Financial constraints – the unaffordability of compensation – is frequently invoked as a rational ground for embarking on expropriation without compensation. The state simply does not have the resources to pay for landholdings.
There may perhaps be some truth to this. But with overall budgeted expenditure of some R1.6trn for the 2017/18 financial year, money is not the defining limitation confronting land reform. Rather, land reform has simply not enjoyed the prioritisation in budgeting that it is increasingly being accorded in political rhetoric. Funds budgeted for agriculture, rural development and land reform in 2017/18 totalled some R26.5bn – hardly small change, but a mere 1.7% of expenditure.
Whether landowners are ruthlessly escalating their asking prices is another long-standing allegation. A 2008 report by the Centre for Development and Enterprise found that there was little evidence that it was taking place. Nevertheless, agricultural insiders concede that instances of this have occurred, allowing well-placed landowners to profit from state purchasing.
But this is as much a comment on the faltering capacity of officials to negotiate competently (and manage these transactions) as it is on the integrity of the owners involved. Organised agriculture has offered government its assistance in dealing with this, to little avail.
Compromised state capacity has had a much wider impact. The Green Paper on Land Reform admitted that this is a major challenge. It has been manifest in various ways: from lengthy delays in processing claims to outright corruption. Current policy orientations make this problem all the more serious. Land redistribution initiatives currently seek to retain state ownership with leases extended to tenants. With the state ultimately in control of these landholdings, weaknesses in its operations have the potential to be extremely damaging.
Taking this together, the High Level Panel on the Assessment of Key Legislation and Acceleration of Fundamental Change, chaired by former president Kgalema Motlanthe, commented: "Experts advise that the need to pay compensation has not been the most serious constraint on land reform in South Africa to date – other constraints, including increasing evidence of corruption by officials, the diversion of the land reform budget to elites, lack of political will, and lack of training and capacity have proved more serious stumbling blocks to land reform."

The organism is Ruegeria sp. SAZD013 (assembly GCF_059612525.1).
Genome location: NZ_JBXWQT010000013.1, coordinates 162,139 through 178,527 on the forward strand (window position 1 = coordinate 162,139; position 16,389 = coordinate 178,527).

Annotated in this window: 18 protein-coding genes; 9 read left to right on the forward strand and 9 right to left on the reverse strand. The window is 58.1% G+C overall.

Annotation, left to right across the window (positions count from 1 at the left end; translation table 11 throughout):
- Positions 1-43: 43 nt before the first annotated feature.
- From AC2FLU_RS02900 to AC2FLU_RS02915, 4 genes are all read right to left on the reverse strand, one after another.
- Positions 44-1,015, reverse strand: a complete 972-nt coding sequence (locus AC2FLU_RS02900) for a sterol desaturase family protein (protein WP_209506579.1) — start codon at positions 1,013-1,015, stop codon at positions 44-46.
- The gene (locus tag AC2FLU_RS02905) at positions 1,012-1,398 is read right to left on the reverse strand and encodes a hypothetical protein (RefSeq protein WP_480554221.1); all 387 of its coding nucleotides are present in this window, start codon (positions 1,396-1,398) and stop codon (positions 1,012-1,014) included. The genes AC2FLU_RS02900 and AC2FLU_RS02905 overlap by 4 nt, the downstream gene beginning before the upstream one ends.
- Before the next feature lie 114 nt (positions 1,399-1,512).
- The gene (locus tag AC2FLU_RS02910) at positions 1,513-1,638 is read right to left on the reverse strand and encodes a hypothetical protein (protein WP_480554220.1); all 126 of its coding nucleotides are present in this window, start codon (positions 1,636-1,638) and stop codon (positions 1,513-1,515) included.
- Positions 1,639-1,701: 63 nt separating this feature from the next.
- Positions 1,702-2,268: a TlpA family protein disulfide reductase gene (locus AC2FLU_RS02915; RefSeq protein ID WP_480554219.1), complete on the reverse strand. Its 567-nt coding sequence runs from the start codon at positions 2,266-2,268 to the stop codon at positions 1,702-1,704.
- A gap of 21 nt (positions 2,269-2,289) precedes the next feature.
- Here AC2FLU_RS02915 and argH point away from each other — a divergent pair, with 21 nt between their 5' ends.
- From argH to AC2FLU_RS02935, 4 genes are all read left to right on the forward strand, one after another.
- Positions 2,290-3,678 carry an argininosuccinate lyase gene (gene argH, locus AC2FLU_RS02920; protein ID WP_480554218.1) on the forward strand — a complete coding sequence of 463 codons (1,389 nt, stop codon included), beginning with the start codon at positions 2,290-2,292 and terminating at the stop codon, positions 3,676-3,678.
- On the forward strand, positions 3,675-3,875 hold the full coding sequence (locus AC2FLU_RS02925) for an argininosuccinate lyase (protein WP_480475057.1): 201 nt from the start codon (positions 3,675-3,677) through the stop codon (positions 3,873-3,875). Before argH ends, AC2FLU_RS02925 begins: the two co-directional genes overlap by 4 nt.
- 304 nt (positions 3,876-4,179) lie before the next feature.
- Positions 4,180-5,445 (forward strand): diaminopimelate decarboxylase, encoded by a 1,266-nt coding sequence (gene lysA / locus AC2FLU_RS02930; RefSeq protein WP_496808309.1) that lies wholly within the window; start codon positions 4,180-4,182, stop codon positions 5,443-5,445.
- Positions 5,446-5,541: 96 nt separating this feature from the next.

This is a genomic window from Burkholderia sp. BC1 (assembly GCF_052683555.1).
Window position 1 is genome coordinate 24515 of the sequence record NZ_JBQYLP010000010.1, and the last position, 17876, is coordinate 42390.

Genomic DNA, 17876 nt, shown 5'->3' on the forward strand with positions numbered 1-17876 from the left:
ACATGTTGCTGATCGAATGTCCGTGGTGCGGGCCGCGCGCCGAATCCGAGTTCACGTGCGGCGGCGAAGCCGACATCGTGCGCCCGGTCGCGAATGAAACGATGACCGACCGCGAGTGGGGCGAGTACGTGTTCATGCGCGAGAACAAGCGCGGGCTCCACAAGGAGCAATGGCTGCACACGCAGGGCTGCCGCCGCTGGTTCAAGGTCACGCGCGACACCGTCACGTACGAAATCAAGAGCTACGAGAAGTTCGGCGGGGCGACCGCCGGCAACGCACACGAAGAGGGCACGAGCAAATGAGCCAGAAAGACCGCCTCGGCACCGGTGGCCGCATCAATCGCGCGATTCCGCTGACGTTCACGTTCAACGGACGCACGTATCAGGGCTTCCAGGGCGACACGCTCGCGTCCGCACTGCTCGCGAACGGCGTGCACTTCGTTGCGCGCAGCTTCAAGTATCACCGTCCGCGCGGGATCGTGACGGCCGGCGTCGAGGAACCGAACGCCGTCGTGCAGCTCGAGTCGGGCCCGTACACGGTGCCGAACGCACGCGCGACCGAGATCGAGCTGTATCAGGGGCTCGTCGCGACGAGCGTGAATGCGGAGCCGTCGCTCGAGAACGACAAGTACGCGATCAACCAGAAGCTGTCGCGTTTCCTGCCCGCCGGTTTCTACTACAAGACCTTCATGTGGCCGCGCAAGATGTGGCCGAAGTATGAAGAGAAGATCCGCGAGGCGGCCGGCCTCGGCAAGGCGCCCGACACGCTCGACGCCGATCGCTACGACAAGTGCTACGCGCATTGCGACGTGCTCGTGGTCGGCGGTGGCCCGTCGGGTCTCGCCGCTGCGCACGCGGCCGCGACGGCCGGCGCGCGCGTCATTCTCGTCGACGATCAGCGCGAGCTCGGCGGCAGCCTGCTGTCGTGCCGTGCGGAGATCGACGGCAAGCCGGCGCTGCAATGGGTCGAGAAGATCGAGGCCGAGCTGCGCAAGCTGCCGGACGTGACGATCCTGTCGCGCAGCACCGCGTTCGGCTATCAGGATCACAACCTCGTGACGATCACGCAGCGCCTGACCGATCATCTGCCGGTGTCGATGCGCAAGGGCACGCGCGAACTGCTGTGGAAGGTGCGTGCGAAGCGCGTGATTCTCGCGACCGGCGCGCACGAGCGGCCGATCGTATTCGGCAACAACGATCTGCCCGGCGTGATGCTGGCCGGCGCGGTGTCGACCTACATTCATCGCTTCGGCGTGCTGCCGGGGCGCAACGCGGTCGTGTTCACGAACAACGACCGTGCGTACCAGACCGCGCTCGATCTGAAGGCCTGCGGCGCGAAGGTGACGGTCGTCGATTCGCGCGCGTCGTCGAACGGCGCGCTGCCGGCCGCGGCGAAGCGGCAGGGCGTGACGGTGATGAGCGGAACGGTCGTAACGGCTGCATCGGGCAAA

"Radical socio-economic transformation" offers little to address these problems. It offers an ideological framework, not an empirical one.
Really radical action would start by dealing with the problems as they exist. These are easy to identify: a higher priority for land reform in the budget; proper costing of initiatives; the upskilling of staff. More than this, the ideological aversion to property rights must be dispelled. Land reform can, and should, extend assets and opportunities to those who were hitherto denied them.
This is both beneficial for the beneficiaries and for the economy at large. There is nothing radical about denying property rights, and insisting on state stewardship – it is deeply regressive. As the High Level Panel commented: “It is of great concern to the Panel that recent policy shifts appear to default to some of the key repertoires that were used to justify the denial of political and property rights for black people during colonialism and apartheid.”
Indeed, to deal with the legacy of dispossession and the socio-economic malaise in which so many South Africans are trapped, it is difficult to imagine an alternative to a robust system of property rights. That would, in a word, be truly ‘radical’.
- Terence Corrigan is a Policy Fellow at the Institute of Race Relations, a liberal think tank that promotes economic and political freedom.